Given that there’s a pandemic, health was also a major consideration. Testing capacity, including pre-semester tests and random testing — which is free for faculty, staff and students throughout the semester — was being examined for the fall.
Dooley said it was important for the university to communicate its plans for the fall semester and yield student questions and concerns, but noted that the university’s plans don’t always align with students.
“I think even over the course of the summer, as students have shared their questions and concerns, it’s helped us clarify information and make sure to get information out for folks,” Dooley said. “At the end of the day, sometimes, there will be situations where students will have one perspective and it may differ from the direction that the university decides to take. And we just have to recognize that sometimes we won’t always be in agreement on every course of action.”
While Dooley said he is responsive to student questions and concerns directed towards him, he believes there are other avenues like SGA to have concerns heard.
“I would say one of the most effective vehicles for influencing student change is through student government and through the elected student body leaders,” Dooley said.
SGA Executive President Robbie Miley was on the Task Force for Fall Semester 2020. Among the academic council and staff council, SGA was one of several groups to “lend their weight” in contribution to the “thinking and planning for the fall.” Miley was the only student on the task force.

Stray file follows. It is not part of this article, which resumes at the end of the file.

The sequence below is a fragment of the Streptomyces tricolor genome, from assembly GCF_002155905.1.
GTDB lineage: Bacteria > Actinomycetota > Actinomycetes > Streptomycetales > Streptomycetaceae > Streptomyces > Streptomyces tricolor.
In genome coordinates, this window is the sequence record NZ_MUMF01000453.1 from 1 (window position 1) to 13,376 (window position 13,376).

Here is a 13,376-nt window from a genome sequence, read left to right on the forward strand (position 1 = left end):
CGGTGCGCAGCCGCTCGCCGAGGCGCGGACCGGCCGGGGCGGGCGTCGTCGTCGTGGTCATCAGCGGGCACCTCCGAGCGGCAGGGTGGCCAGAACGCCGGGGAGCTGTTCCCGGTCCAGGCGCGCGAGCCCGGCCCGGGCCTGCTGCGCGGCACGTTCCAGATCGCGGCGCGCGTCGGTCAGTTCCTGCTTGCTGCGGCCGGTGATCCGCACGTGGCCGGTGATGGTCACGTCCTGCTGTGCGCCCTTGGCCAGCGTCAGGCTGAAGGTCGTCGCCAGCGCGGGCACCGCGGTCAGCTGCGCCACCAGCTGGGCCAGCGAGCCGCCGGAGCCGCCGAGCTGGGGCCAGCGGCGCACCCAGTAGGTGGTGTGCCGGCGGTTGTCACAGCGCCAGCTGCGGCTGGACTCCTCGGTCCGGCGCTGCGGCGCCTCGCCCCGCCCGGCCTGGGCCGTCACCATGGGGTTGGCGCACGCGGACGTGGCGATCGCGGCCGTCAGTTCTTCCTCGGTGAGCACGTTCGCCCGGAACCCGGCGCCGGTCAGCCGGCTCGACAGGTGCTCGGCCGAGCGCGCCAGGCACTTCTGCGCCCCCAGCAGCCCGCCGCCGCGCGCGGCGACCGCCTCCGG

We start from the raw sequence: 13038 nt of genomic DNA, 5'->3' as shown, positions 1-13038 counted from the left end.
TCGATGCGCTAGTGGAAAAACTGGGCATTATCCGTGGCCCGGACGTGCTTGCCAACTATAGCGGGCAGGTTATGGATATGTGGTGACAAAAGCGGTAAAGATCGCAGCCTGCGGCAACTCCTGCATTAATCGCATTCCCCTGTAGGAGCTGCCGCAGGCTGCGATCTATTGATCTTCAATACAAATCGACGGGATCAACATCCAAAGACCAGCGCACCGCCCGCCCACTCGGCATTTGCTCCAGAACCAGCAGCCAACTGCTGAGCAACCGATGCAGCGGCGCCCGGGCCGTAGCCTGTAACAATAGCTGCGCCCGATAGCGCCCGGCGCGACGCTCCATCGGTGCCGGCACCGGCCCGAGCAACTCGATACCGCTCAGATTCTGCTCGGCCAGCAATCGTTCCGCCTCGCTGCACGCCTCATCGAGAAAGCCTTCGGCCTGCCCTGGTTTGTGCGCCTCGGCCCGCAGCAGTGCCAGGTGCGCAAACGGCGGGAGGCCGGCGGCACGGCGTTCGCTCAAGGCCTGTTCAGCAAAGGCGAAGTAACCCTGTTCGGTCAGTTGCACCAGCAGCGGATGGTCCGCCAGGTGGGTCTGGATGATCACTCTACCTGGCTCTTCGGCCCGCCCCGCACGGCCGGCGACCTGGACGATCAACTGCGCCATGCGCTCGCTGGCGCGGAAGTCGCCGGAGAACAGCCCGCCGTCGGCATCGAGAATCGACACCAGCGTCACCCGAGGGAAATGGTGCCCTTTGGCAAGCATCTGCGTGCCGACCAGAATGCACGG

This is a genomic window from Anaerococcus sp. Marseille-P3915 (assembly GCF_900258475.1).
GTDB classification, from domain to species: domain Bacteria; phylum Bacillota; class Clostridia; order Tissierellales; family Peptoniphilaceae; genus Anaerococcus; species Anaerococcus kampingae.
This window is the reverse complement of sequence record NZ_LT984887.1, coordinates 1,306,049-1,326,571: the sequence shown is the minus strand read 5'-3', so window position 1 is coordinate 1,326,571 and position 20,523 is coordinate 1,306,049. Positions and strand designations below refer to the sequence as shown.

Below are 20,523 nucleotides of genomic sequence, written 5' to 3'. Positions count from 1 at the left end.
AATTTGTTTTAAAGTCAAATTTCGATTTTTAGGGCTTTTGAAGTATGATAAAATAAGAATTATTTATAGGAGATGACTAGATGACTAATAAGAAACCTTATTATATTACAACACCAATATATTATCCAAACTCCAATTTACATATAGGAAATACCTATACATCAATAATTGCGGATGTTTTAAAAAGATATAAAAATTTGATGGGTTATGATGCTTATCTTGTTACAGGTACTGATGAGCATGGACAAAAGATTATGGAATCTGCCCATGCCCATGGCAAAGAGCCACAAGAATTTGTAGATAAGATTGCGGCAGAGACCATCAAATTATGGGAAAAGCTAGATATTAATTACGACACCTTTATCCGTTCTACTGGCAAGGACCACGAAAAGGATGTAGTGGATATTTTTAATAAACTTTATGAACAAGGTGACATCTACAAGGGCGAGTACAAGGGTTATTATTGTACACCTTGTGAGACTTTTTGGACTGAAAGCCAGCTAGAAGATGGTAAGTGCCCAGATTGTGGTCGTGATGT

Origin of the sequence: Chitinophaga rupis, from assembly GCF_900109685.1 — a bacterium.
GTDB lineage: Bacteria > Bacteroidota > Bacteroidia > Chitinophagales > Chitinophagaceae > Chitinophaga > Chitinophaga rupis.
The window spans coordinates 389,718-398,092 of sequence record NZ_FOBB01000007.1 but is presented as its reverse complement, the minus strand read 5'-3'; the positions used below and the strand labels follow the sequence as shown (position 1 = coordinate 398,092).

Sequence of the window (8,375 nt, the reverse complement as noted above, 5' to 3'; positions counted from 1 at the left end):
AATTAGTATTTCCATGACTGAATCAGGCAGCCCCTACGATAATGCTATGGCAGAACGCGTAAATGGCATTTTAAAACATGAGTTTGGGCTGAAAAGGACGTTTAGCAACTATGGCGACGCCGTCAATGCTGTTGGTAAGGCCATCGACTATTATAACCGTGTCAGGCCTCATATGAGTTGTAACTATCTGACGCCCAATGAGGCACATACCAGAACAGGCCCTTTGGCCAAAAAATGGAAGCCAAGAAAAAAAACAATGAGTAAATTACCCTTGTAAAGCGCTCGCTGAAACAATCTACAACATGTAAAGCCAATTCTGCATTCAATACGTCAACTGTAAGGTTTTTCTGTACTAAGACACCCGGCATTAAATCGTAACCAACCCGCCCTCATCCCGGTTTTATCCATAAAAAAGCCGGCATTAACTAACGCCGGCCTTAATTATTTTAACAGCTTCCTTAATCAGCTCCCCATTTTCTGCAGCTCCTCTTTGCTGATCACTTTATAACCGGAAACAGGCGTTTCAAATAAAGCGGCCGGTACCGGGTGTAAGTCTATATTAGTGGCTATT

While SGA has legislative power, it can also influence Elon culture and administration. Miley said students should use SGA representatives to funnel concerns to administration.
“[Student representatives] are pretty connected to a lot of the people on administration. I think one thing is that it’s really hard to see a lot of the things that happen behind the scenes,” Miley said. “So I think what students are doing and voicing their concerns, whether that’s on social media or directly to the administration, I think that’s really good, but I also there are times where there will be follow up and a little more information added to the situation [through SGA].”
As for his worries for the fall semester, Dooley said that the pandemic can be unpredictable.
“I think that we all have the same worries that, although we have plans and we have a vision for how we will handle this pandemic, it’s not always going to be predictable,” he said. “And so I think my concern is the concern that many share of how the virus will spread, what that will look like here on campus and in the community and I think each one of us shares some anxieties about what the next several months will look like.”